I had the pleasure of meeting today’s guest at the Blue Ridge Mountains Christian Writers Conference in May. I got to know her through some shared workshops, and I enjoy following her posts on social media. I hope we have the opportunity to get together again at next year’s conference.

This being my first non-fiction author interview, I tweaked my questions a bit. I hope this interview gives you a little peek into Misty’s heart for God and the ministry He’s blessed her with.

1. As a non-fiction writer, you are the character readers want to know. Tell us a little about yourself.
First and foremost, I am passionately in love with Jesus! I have an amazing husband Peter, who is my best friend. We have three sons who have grown up way too fast! I am so thankful I left my corporate career from a Fortune 2 company to raise and homeschool my boys. Next year is our final year to homeschool after twenty years! 
When my eldest son started college, I began praying about what I would do once we finished homeschooling. After the painful loss of a child and a bicycle accident that  broke both of my arms I felt God calling me to write and speak. I surrendered to that call in 2016 and started a blog, and began writing and speaking. Which led to a podcast called BY HIS GRACE that launched on January 1, 2019, and a Bible Study entitled The Struggle is Real: But So is God launched in May 2019.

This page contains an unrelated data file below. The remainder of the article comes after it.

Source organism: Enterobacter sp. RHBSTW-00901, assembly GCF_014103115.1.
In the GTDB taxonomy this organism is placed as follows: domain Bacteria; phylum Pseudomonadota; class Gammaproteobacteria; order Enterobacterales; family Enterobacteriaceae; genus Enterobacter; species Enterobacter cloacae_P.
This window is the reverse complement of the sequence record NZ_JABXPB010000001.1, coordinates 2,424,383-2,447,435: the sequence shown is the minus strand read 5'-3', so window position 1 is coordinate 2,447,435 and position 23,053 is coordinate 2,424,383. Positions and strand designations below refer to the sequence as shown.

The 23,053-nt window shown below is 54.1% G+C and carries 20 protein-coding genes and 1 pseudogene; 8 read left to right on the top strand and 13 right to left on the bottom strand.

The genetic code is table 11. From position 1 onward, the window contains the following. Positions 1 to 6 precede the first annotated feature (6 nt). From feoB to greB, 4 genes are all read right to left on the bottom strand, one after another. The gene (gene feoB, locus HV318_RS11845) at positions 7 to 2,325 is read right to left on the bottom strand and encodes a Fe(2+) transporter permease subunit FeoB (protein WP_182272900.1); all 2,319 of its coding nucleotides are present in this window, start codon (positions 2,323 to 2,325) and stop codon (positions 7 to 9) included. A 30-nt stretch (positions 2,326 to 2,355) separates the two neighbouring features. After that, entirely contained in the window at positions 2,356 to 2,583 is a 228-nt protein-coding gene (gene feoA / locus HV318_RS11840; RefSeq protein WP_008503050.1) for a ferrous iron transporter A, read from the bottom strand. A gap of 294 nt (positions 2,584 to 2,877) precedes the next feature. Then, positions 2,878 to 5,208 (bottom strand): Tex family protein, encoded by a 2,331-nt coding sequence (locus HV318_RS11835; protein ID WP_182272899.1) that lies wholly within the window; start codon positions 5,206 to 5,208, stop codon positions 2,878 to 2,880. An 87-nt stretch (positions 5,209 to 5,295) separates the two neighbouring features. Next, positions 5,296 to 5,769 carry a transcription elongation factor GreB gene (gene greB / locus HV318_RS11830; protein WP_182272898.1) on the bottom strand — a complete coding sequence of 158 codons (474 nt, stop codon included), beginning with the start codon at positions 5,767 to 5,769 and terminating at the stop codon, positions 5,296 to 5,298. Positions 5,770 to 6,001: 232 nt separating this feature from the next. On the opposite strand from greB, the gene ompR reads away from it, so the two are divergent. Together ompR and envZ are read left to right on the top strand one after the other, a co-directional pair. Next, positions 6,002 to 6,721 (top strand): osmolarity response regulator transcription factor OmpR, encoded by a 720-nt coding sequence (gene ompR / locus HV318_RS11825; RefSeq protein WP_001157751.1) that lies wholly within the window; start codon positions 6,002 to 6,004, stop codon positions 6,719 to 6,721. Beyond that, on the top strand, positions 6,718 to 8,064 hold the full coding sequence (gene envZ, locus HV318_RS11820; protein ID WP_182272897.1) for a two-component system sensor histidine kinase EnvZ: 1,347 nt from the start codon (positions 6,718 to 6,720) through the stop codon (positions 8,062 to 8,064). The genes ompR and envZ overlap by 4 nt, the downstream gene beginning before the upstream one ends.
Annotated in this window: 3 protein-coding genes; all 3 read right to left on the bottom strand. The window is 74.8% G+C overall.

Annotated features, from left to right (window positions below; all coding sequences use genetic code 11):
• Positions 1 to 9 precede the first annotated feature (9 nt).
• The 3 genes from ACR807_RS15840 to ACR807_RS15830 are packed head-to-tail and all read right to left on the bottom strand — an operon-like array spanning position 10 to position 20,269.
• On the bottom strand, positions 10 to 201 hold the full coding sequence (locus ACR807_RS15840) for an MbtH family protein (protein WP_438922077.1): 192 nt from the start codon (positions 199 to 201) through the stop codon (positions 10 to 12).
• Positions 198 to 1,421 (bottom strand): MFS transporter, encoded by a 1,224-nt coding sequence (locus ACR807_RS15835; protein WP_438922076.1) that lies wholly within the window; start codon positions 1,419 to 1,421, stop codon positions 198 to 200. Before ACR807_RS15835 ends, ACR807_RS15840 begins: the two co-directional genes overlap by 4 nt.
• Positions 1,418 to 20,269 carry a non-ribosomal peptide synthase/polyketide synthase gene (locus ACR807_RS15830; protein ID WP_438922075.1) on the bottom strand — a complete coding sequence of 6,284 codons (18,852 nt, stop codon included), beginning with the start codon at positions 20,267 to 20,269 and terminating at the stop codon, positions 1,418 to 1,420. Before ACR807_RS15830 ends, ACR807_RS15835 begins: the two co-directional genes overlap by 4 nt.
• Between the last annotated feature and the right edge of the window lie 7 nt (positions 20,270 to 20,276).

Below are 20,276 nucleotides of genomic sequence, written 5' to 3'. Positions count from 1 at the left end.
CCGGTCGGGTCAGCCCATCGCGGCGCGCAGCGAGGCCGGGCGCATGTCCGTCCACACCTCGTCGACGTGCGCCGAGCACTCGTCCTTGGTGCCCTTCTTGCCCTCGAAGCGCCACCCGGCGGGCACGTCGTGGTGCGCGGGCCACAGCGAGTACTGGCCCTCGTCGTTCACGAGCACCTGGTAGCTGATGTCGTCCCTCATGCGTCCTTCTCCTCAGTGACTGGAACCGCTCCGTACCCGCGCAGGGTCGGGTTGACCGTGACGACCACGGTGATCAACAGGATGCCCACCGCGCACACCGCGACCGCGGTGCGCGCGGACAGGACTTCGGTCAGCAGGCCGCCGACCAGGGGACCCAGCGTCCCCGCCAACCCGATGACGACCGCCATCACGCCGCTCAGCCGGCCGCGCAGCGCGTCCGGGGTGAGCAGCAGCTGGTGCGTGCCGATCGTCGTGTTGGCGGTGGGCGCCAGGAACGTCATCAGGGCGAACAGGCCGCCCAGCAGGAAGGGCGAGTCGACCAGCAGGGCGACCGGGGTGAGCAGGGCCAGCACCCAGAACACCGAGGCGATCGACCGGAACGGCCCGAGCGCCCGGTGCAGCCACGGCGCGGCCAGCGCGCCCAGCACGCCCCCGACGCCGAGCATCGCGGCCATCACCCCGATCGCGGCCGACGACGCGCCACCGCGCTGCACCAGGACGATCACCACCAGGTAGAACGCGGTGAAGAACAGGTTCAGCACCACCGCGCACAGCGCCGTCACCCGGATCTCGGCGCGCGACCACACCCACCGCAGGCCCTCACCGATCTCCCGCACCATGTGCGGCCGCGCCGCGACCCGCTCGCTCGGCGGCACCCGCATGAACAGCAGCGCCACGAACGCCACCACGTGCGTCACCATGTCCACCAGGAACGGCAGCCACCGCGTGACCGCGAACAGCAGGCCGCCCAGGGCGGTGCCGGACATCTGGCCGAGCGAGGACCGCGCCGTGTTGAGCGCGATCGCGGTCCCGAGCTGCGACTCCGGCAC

2. Everyone writes for someone. Can you describe the person you write for and why it’s important to you to write for them?
Knowing your audience is so important, and it took me a little bit of time to hone in on this. What I have discovered is I write for the person who has experienced difficult trials and is weary. Women that need encouragement and to be reminded that God has good for them and that He is with them in the battle. After many difficult years of back to back traumatic events, I began to feel discouraged, but I knew Jesus came that I would have abundant life. I started pouring over the scriptures, and the WORD OF GOD became my lifeline for hope. I don’t want anyone to feel discouraged and alone. I want them to know that through Jesus, anything is possible and that He is trustworthy.